As global efforts are under way to conserve turtles, shark populations are suffering from overfishing, which is creating an imbalance of the two animals in the world’s oceans.

The concept is simple. Sharks feed on turtles. Turtles eat seagrass. Healthy tiger shark populations keep turtle populations in check so they do not devour entire meadows before the seagrasses are able to replenish themselves. Seagrass meadows, acre per acre, are among the world’s most valuable ecosystems, providing nurseries for species that people rely on, protecting water quality and slowing rates of coastal erosion. Seagrass absorbs carbon dioxide and outputs oxygen at twice the daily rate of tropical forests, which helps to mitigate climate change. With seagrass meadows disappearing at an annual rate of about 1.5 per cent, 299 million tonnes of carbon are being released back into the environment each year. While most seagrass losses to date have been attributed to poor coastal zone management, the food chain variable has been largely ignored.

beyond sea grass

ankles awash in
the lapping of ripples
so clear it startles
awareness of sea
grasses swaying beyond
contemplation and I allow
my mind to flow with
this high tide surging
clarity in layers
diminishing sand restoration
swirling back into infinity
blues always with me
daydreams flow into
salt marshes balancing
my ecosystem, a vibrant
love infuses life
daily, your lips
on mine, touching
words intimately
entwined, laying
exposed on the sea bed.

~Aubrie~2015

care2.com
‘Oldest Living Thing On Earth’ Threatened By Climate Change

“Scientists working in the Mediterranean recently discovered what is thought to be the oldest living species on Earth: a patch of giant seagrass, Posidonia oceanic, growing in underwater meadows that span more than 2,000 miles between Spain to Cyprus.

Australian scientists sequenced the DNA of samples of the giant seagrass and found that it was most likely to be around 100,000 years-old, although it could be up to 200,000 years-old. If you were able to dig up the entire meadow of seagrass, it would weigh more than 6,000 tons.

The research, recently published in PLoS Onemeans that this ancient seagrass trumps what was previously believed to be the world’s oldest living thing: a Tasmanian plant that is believed to be 43,000 years old.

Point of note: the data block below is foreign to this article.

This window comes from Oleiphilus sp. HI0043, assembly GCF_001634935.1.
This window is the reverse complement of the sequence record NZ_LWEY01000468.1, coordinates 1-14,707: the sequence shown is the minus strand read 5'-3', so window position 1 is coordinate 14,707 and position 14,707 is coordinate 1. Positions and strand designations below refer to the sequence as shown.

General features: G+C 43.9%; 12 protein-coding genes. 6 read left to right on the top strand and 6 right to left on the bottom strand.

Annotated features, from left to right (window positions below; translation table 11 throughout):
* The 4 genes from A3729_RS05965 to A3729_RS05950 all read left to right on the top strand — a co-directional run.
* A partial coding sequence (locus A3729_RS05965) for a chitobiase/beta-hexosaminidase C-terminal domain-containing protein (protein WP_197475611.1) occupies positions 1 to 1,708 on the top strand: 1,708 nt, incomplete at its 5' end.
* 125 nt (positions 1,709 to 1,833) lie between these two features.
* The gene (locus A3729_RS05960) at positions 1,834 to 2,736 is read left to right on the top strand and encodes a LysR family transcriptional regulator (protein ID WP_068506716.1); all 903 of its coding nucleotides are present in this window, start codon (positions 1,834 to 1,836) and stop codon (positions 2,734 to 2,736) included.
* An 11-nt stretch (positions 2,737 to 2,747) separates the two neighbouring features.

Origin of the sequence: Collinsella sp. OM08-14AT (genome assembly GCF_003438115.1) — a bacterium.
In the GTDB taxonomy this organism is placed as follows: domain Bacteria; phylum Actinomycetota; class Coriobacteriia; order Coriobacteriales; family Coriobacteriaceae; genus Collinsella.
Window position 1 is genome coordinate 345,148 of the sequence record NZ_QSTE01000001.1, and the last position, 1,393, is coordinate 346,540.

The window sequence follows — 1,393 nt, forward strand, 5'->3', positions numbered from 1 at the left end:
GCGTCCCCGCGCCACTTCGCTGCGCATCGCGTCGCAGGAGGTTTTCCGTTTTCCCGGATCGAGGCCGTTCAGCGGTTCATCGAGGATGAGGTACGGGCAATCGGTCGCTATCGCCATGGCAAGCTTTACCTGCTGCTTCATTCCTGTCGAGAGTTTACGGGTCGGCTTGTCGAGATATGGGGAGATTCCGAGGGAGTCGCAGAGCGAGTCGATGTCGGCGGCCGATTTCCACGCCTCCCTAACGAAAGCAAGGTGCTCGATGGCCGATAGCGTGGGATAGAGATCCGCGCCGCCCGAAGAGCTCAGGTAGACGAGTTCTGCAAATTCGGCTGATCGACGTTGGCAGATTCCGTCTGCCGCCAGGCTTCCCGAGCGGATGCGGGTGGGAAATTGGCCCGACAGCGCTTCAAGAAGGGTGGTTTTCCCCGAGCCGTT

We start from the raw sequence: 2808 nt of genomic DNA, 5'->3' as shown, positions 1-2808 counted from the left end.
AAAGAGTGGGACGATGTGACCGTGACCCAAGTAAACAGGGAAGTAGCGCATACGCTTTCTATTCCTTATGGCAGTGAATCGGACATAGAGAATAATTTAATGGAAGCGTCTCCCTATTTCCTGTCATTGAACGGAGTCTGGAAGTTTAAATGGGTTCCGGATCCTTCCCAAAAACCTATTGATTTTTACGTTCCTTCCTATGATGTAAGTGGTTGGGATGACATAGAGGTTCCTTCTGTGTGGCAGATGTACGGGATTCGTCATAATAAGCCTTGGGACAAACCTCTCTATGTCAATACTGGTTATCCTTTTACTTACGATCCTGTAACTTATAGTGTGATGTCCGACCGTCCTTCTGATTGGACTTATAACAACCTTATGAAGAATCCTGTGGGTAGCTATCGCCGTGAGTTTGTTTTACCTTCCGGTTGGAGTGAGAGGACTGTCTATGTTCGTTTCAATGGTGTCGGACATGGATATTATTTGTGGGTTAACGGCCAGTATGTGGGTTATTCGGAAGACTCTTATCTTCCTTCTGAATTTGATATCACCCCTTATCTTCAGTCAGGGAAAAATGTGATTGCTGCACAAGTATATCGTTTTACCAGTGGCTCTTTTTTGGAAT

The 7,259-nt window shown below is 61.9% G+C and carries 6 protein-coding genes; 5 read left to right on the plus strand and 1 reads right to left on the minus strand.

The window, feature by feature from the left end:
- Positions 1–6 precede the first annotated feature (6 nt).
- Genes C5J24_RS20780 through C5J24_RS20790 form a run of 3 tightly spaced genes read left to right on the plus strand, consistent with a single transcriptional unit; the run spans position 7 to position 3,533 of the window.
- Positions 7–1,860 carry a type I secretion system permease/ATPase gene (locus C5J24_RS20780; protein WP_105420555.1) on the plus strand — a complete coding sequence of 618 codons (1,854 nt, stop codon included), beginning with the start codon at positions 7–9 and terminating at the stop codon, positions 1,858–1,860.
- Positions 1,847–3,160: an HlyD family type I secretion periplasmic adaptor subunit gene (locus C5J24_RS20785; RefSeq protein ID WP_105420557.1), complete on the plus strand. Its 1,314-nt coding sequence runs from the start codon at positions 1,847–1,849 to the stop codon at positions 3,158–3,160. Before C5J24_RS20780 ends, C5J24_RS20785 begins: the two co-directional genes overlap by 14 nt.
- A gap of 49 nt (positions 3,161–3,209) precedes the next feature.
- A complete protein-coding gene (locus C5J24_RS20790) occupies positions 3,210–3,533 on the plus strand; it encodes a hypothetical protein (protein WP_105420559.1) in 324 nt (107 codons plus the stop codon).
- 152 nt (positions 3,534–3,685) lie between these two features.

The seagrass has the ability to generate clones of itself, and send them out as satellites. Using this method, the grass can slowly grow to cover vast areas of the ocean floor.

Researchers say that these findings call for further research on these life history traits associated with clonality, considering their possible ecological and evolutionary implications, but that may not be possible.

Unfortunately, coastal development (like offshore drilling) and climate change could spell the end of this resilient plant species.”

Read more at Care2.

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“Armored” shorelines protect homes from erosion, but they spell trouble for Chesapeake seagrasses and crabs.

What SERC scientists discovered in a 6-year study with NOAA and Maryland Dept. of Natural Resources

Waterfront property owners all around the Chesapeake Bay have bulkheaded and riprapped their shoreline to protect it from erosion.

It’s their legal right to keep their land from washing away, and over the years a growing share of the water’s edge has been “armored” with low wooden walls or large rocks.

But a six-year, federally funded research effort is finding that the bay’s increasingly hardened shoreline could be hindering the estuary’s recovery from decades of pollution. It may be limiting where crabs, fish and terrapins can find food and shelter. It also may be aiding the rapid spread of an invasive marsh grass and helping to sustain the population of stinging nettles, a summertime nuisance for swimmers…

(read more: Baltimore Sun)

photographs by NOAA/Baltimore Sun